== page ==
If you know kids, you know they sometimes leave behind a trail of debris.  Kid detritus comes in many fun forms at my house – popsicle stick sculptures, broken bracelets they made at school, 100+ drawings of the family, valentines cards from 3 years ago, Dollar Store party favors, outgrown clothes they can’t quite part with, and more.  Right now our home is just about bursting at the seams with these things.  

 

Fortunately for me (and the planet), kids are also amazing at getting inspired and enthusiastic about worthy causes.  With a little effort, it’s totally possible to get kids excited about zero waste.  And the more we get kids on board, the brighter our future gets.

My ecokids.

 

Here are my top 10 ways to help kids reduce their waste and go for zero.  Zero waste kids, here we come!

 

Top 10 tips for inspiring zero waste kids

  1. Inspire them!  Share success stories from zero waste heroes.  Those year’s-waste-in-a-jar pictures can be really inspiring to kids.  I love Bea Johnson’s zerowastehome.com.
  2. Get them involved in your grocery shopping!  Showing them how to shop in bulk and what’s available in your store helps them wrap their heads around what you’re doing at home.  I let them pick a couple of snacks from bulk bins. Bonus: These snacks go into jars in the cupboards, so we can all easily see what’s available and how much.  They also love helping me take pictures of our groceries – all that arranging and color sorting.  Fun times for their busy brains.
    One week’s groceries, in rainbow order :).

     

  3. Give them the tools – their own napkin, utensils, water bottle, jar, containers, lunch box, etc.  If kids feel ownership and responsibility over their own tools, they’re more likely to enjoy and use them.  No Trace has lots of options here.

    Their own stainless steel mugs, and beeswax wraps
  4. Role model!  Actions speak louder than words.  When kids see you carrying your own water bottle and napkin, that’ll inspire the same from them!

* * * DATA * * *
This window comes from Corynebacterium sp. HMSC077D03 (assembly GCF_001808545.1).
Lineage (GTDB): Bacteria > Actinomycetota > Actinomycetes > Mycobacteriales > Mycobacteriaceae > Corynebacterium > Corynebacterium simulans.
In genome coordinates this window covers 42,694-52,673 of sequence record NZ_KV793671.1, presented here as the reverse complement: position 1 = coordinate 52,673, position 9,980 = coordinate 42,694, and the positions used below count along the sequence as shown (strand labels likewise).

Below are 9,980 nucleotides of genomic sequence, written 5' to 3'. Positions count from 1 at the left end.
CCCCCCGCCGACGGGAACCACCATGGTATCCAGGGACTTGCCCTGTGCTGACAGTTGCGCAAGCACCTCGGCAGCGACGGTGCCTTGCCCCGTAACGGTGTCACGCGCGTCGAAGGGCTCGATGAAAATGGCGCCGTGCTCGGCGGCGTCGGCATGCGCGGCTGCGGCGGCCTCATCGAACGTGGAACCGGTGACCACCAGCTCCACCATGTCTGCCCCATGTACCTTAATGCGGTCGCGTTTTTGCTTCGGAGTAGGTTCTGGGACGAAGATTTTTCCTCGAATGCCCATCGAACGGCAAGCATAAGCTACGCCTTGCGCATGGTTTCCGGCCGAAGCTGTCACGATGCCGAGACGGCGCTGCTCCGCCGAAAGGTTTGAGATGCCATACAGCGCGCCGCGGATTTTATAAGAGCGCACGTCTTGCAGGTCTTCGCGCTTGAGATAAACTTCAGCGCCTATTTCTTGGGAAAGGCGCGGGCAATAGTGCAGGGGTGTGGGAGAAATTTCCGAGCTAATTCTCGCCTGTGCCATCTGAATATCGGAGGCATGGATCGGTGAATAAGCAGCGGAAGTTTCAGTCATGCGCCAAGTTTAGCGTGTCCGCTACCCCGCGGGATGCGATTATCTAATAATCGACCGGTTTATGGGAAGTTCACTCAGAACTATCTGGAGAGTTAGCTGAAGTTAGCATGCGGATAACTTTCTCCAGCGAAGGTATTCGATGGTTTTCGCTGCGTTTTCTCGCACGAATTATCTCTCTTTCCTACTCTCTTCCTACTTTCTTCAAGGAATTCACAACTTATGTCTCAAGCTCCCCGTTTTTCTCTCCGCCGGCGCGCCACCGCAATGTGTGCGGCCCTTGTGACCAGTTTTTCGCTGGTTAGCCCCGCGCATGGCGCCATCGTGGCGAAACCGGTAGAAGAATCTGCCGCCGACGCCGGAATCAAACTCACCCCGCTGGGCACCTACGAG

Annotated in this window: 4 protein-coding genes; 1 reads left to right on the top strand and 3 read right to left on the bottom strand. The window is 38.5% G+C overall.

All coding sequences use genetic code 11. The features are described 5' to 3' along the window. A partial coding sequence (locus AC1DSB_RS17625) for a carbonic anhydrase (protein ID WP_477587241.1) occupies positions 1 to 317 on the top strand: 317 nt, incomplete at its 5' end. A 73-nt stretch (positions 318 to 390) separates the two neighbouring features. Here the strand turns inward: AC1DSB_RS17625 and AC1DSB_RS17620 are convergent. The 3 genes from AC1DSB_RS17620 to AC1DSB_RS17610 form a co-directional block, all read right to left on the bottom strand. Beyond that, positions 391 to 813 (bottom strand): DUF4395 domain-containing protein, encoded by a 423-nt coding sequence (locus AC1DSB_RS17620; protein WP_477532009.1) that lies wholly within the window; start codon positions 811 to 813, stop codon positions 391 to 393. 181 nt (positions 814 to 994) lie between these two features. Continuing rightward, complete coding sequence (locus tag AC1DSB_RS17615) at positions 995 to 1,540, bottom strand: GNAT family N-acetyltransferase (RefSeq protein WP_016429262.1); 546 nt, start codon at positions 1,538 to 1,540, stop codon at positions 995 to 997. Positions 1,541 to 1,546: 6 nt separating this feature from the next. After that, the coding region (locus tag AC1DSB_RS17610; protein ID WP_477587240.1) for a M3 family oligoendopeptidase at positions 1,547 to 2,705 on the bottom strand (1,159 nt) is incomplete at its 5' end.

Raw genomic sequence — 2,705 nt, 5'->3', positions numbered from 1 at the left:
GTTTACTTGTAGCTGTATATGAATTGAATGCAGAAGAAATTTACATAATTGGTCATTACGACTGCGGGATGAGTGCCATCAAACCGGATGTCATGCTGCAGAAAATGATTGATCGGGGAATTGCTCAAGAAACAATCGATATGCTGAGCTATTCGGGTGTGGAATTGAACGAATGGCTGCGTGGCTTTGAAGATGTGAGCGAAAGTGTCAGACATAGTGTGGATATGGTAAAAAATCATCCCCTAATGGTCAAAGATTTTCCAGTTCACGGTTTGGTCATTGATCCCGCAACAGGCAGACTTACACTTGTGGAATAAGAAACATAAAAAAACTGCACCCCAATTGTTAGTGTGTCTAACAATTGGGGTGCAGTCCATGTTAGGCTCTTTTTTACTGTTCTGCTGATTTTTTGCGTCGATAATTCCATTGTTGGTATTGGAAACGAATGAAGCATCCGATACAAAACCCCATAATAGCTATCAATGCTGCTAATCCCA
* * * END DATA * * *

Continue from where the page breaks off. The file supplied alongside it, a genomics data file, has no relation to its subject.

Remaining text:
5. Find zero waste alternatives for their favorite foods.  Can you find a package-free alternative to one or two of their favorites?  Homemade everything is really hard – but maybe there is one really special swap you could do for your kiddos.  Homemade crackers or granola bars, maybe?  Homemade chocolate chip cookies?  Bonus: it’s a great way to get them helping in the kitchen – if they help you, you’ll make it!
  6. Anticipate the challenging moments, and prepare them!  Birthday parties, Halloween, air travel, dentist and doctor’s doctor’s offices, free samples at the grocery store.  Are they allowed to bring anything home?  Are there limits or restrictions?  Talk about it so they know what to expect BEFORE you’re in the moment.  We were going through a phase of being invited with friends to frozen yogurt after school every week.  I finally got my act together and brought jars and spoons to avoid the waste and say YES to the invite.

    Happy about some frozen yogurt and fresh fruit!
  7. No guilt, only encouragement!  It is really hard to avoid waste in today’s society.  They may not have any buddies whose families are going for zero.  Make sure they know that what’s most important is doing their best.  We’re trying to tread lightly on the planet so we can share it with others for generations to come.  
  8. Educate them!  Take them to the landfill or the recycling plant (Santa Cruz recycling does a great tour – and it’s kid friendly), show them kid friendly videos on landfills and plastic pollution.   There are some great things on youtube like this one on landfills and this one on plastic bottles!
  9. Encourage them to think about how much stuff (i.e., toys and clothes) they need, and whether they could share some things with others.  Sometimes helping them cut down on how much they own can help them cut down on how much they want to consume.  Is there a shelter nearby where you can donate some excess?  Or a thrift store with a cause you can all get behind?  In Aptos has Caroline’s thrift store, which donates it proceeds to worthy non-profits in the community.  If kids know where some of their things are going, it makes it easier to say goodbye to stuff.  
  10. Try to make things together, instead of buy.  I know, who has the time for that?  I had to make a promise to myself and my kiddos on this one – I gave them each a gift this past Christmas of a coupon for making something together.  Evenings and weekends are full of dance, soccer, birthday parties, dinner, homework, and reading.  There isn’t always a ton of spare time for extra projects on top of that.  But, if there are a couple of special items your kiddo really wants, you can both squeeze in the time over the course of a few months.  Especially if you’ve already committed yourself.

 

Bonus tips!  

  1.  Explain that every family has different ideas, values, goals, and projects.  Not every family can aim for zero waste, and that’s okay.  It’s important that they know that not all their friends will be able to or interested in cutting down their waste.  And that’s okay.   

 

  1.  I remember that we still make waste as a family, and I go easy on us.  We are doing a lot, but we aren’t perfect.  I try to learn from what we throw away and think about new habits to help us reduce our waste on a regular basis.  That feels like success in my home, and my kids are engaged and interested instead of overwhelmed.